Fred Brathwaite

From Wikipedia, the free encyclopedia
Jump to navigation Jump to search
Fred Brathwaite
Fred Brathwaite 2015.jpg
Born (1972-11-24) November 24, 1972 (age 45)
Ottawa, Ontario, Canada
Height 5 ft 7 in (170 cm)
Weight 185 lb (84 kg; 13 st 3 lb)
Position Goaltender
Caught Left
Played for Edmonton Oilers
Calgary Flames
St. Louis Blues
Columbus Blue Jackets
Ak Bars Kazan
Avangard Omsk
Adler Mannheim
National team  Canada
NHL Draft Undrafted
Playing career 1993–2014

Fredrick Brathwaite (born November 24, 1972) is a Canadian ice hockey coach and former player. He serves as goaltending coach for the New York Islanders of the National Hockey League (NHL).

Brathwaite played as a goaltender, and spent his career with the Edmonton Oilers, Calgary Flames, St. Louis Blues and Columbus Blue Jackets in the NHL before finishing his career overseas with Ak Bars Kazan, Avangard Omsk and Adler Mannheim. Brathwaite was named Deutsche Eishockey Liga MVP in 2009.

Playing career[edit]

Following junior hockey with the Orillia Travelways/Orillia Laidlaw, Brathwaite played major junior for the Oshawa Generals, London Knights and Detroit Jr. Red Wings in the Ontario Hockey League (OHL). Undrafted, he was signed by the Edmonton Oilers in 1993. He played in the Oilers' system for three seasons between the NHL and Edmonton's American Hockey League (AHL) affiliate, the Cape Breton Oilers.

In 1996–97, Brathwaite began a two-season stint with the Manitoba Moose of the International Hockey League (IHL). In his first season with the Moose, he scored a rare goal as a goaltender November 19, 1996.[1]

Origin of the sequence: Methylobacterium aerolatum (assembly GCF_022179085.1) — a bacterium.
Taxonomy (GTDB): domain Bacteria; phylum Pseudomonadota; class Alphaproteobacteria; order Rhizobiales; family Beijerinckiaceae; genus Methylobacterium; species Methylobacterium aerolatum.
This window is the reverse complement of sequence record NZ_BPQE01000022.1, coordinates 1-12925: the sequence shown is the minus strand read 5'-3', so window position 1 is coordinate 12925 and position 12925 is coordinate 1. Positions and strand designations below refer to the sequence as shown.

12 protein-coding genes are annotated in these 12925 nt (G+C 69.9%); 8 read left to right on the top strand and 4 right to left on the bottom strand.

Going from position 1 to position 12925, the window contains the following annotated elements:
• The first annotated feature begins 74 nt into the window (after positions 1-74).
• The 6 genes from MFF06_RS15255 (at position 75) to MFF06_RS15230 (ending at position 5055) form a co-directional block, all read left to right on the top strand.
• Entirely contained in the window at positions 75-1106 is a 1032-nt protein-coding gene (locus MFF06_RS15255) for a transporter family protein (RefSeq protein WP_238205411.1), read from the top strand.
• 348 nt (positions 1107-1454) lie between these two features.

Brathwaite began the 1998–99 season on the Canadian National Team before being signed by the Calgary Flames. He appeared in 28 games, recording a 2.45 goals against average and .915 save percentage in what qualified as his NHL rookie season. He remained with the Flames for two more seasons until he was traded to the St. Louis Blues by general manager Craig Button as part of a deal for goaltender Roman Turek in the 2001 off-season.[2] He played with the Blues for two seasons as a backup before being signed by the Columbus Blue Jackets for the 2003–04. In his sole season with the Blue Jackets, he backed up Marc Denis while also spending time in the AHL with the Syracuse Crunch.[2]

Due to the 2004–05 NHL lockout, Brathwaite played overseas in the Russian Superleague for Ak-Bars Kazan. He remained there for two seasons until returning to North America to play in the AHL for the Chicago Wolves. After two seasons in Chicago, Brathwaite went back to Europe to join Adler Mannheim of the German Deutsche Eishockey Liga.[3] In his first season in Germany, Brathwaite reeled off a 2.37 GAA, .925 save percentage performance to be named the German league's 2009 MVP.[4]

Coaching career[edit]

After his playing career, he worked as goaltending coach of German team Adler Mannheim[5] and served as Hockey Canada's goaltending consultant.[6]

On July 10, 2017, the New York Islanders announced that Brathwaite was hired as goaltending coach.[7]

Personal life[edit]

Brathwaite was born in Ottawa, Ontario to parents who had emigrated to Canada from Barbados in 1964. He appeared in the Jermaine Dupri rap video "Welcome to Atlanta" with the rappers the St. Lunatics. The scene was shot at Busch Stadium in St. Louis.

See also[edit]

References[edit]

  1. ^ "Individual Records". Manitoba Moose. Archived from the original on 2009-11-06. Retrieved 2009-11-22. 
  2. ^ a b "Fred Brathwaite player profile". Hockey Hall of Fame. Retrieved 2010-01-24. 
  3. ^ "NHL dream burns bright in Brathwaite". Calgary Herald. 2008-11-09. Retrieved 2010-01-24. 
  4. ^ Klein, Jeff Z. (2009-02-27). "Special Day in Germany for McLlwain and Brathwaite". New York Times. Retrieved 2010-01-24. 
  5. ^ Douglas, William. "Ready for Freddy? Fred Brathwaite works toward becoming an NHL goalie coach". TheColorOfHockey. Retrieved 2016-02-20. 
  6. ^ "CHL Canada Russia Series". canadarussia.chl.ca. Retrieved 2016-02-20. 
  7. ^ "Islanders Name Fred Brathwaite Goaltending Coach". NHL.com. July 10, 2017. Retrieved July 11, 2017. 

External links[edit]